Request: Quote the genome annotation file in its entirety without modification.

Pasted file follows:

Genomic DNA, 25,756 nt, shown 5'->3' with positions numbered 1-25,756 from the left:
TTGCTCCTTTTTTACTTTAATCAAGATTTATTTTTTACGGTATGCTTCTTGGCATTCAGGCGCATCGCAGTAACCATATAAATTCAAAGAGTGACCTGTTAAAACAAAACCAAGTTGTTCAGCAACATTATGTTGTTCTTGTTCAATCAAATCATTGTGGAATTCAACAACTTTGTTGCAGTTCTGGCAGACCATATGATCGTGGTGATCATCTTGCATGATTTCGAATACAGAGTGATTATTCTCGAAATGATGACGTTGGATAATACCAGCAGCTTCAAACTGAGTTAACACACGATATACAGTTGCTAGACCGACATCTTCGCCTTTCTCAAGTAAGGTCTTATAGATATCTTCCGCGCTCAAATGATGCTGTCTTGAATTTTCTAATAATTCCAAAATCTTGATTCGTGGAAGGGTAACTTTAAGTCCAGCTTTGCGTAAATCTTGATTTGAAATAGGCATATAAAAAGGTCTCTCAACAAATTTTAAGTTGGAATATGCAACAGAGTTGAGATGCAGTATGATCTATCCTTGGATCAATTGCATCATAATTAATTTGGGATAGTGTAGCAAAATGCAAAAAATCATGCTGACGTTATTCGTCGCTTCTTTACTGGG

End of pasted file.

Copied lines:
Genomic DNA, 25,756 nt, shown 5'->3' with positions numbered 1-25,756 from the left:
TTGCTCCTTTTTTACTTTAATCAAGATTTATTTTTTACGGTATGCTTCTTGGCATTCAGGCGCATCGCAGTAACCATATAAATTCAAAGAGTGACCTGTTAAAACAAAACCAAGTTGTTCAGCAACATTATGTTGTTCTTGTTCAATCAAATCATTGTGGAATTCAACAACTTTGTTGCAGTTCTGGCAGACCATATGATCGTGGTGATCATCTTGCATGATTTCGAATACAGAGTGATTATTCTCGAAATGATGACGTTGGATAATACCAGCAGCTTCAAACTGAGTTAACACACGATATACAGTTGCTAGACCGACATCTTCGCCTTTCTCAAGTAAGGTCTTATAGATATCTTCCGCGCTCAAATGATGCTGTCTTGAATTTTCTAATAATTCCAAAATCTTGATTCGTGGAAGGGTAACTTTAAGTCCAGCTTTGCGTAAATCTTGATTTGAAATAGGCATATAAAAAGGTCTCTCAACAAATTTTAAGTTGGAATATGCAACAGAGTTGAGATGCAGTATGATCTATCCTTGGATCAATTGCATCATAATTAATTTGGGATAGTGTAGCAAAATGCAAAAAATCATGCTGACGTTATTCGTCGCTTCTTTACTGGG